The Comprehensive Test Ban Treaty (CTBT) was opened for signature on
September 24, 1996. President Clinton was the first to sign the Treaty.
As of November 10, 2000, 160 nations have signed, including all five nuclear-weapon
states, and 67, including France and the United Kingdom, have deposited
their instruments of ratification. The Treaty names 44 states that must
deposit their instruments of ratification for it to enter into force.
Of these, 30 have now ratified.
The CTBT was negotiated over a period of two-and-a-half years
in the Conference on Disarmament (CD) in Geneva. However, the CD was not
able to reach a consensus decision to forward the text to the United Nations.
On August 22, 1996, Australia requested the Secretary General of the United
Nations to reconvene the 50th United Nations General Assembly (UNGA) for
the purpose of receiving and acting on the Treaty. On September 10, 1996,
the UNGA adopted the CTBT by a vote of 158 to 3, with 5 abstentions.
On November 19, 1996, the signatories adopted a resolution establishing
the Preparatory Commission (Prepcom) for the CTBT Organization (CTBTO).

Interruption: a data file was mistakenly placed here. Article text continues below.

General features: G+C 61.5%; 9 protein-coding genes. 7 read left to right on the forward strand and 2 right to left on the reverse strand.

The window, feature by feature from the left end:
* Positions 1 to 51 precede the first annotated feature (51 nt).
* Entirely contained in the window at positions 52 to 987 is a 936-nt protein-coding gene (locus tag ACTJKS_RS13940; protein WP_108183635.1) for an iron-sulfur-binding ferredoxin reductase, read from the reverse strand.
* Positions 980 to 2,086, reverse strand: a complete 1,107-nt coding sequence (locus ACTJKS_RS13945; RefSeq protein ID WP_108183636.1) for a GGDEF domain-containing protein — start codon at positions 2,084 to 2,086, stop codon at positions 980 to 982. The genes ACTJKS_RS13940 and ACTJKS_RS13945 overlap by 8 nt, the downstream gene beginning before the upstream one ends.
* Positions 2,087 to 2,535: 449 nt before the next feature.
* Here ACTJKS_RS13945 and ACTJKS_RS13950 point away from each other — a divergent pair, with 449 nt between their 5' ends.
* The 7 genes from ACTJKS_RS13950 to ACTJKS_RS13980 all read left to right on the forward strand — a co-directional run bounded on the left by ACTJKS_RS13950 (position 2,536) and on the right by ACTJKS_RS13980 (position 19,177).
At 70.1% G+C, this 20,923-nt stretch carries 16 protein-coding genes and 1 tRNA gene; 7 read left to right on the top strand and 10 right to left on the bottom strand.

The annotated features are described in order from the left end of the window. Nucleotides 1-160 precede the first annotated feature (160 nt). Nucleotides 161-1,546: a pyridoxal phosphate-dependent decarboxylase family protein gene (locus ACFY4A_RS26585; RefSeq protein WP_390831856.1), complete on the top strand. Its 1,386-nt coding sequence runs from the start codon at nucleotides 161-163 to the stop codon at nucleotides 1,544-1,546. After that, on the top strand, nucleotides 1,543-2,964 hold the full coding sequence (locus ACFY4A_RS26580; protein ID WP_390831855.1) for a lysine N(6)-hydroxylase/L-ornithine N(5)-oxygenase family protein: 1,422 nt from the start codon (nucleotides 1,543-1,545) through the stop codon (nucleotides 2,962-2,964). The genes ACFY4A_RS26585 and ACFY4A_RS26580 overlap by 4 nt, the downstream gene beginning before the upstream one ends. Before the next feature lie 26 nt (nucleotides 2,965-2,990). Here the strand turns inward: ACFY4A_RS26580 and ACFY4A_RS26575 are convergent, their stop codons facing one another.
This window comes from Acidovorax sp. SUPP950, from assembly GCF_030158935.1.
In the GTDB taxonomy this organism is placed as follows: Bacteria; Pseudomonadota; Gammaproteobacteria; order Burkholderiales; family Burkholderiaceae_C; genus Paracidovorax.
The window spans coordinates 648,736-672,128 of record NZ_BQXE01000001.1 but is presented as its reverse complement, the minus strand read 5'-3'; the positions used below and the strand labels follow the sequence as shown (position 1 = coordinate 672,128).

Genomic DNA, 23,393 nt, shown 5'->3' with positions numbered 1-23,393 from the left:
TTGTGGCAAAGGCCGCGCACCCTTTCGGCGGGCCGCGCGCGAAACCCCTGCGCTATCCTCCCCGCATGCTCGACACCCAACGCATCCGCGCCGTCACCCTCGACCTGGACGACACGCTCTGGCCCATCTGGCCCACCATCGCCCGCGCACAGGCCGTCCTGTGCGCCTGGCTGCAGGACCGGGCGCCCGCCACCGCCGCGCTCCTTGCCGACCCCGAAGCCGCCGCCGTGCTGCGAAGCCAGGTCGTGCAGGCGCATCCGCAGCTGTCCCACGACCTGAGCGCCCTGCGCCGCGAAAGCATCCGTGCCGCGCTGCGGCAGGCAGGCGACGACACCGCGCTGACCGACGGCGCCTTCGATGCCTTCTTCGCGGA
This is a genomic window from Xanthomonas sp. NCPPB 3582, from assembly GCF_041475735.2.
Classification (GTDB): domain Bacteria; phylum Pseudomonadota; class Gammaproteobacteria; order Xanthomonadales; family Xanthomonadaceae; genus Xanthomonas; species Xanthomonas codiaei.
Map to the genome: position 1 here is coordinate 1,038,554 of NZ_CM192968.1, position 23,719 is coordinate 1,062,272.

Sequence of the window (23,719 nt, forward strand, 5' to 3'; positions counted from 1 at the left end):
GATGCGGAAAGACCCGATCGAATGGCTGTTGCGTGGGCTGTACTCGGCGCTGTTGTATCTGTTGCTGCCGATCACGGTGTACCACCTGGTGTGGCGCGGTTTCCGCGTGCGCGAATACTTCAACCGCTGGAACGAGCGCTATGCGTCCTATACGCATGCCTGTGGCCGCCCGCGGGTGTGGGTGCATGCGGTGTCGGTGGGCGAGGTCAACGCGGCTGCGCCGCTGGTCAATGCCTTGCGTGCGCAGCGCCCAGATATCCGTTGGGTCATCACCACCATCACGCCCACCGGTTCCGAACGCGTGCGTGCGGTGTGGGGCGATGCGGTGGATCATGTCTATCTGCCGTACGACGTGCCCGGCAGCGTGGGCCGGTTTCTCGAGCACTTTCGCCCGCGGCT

The CTBTO Prepcom consists of all signatory states, and meets in Vienna.
It has established two working groups, on verification and administration,
and a Provisional Technical Secretariat (PTS). Under Prepcom direction
the PTS is working to establish the verification regime required by the
Treaty. This includes the International Monitoring System, with global
monitoring capabilities in four technologies -- seismic, hydroacoustic,
radionuclide, and infrasound; the International Data Center, for receiving
and processing data from the monitoring stations; and capabilities for
carrying out on-site inspections, once the Treaty enters into force.
The President transmitted the CTBT to the Senate in September
1997 for its advice and consent to ratification. In his January 19 State
of the Union address, President Clinton called on the Senate to approve
the Treaty this year, asking the Senate to "take this vital step, approve
the Treaty now to make it harder for other nations to develop nuclear arms,
and to make sure we can end nuclear testing forever."
Bold: One of 44 countries whose ratification is required
[end of document]
|Antigua and Barbuda||4/16/97|
|Bosnia and Herzegovina ||9/24/96|
|Congo, Republic of (Brazzaville)||10/4/96|
|Congo, Democratic Republic of (Kinshasa)||10/4/96|
|Equatorial Guinea ||10/9/96|
|Guatemala ||9/20/99 |
|Holy See ||9/24/96|
|Iran (Islamic Rep. of)||9/24/96|
|Kiribati ||9/7/00 ||9/7/00|
|Lao People's Democratic Republic||7/30/97||10/5/00|
|Micronesia (Federated States of)||9/24/96||7/25/97|
|Papua New Guinea||9/25/96|
|Republic of Korea||9/24/96||9/24/99|
|Saint Lucia ||10/4/96|
|Sao Tome and Principe ||9/26/96|
|The Former |
|United Arab Emirates||9/25/96||9/18/00|
|TOTAL: 160 Signed; 67 Ratified|
|Changes from previous Fact Sheet in italics|
Bureau of Arms Control |
Department of State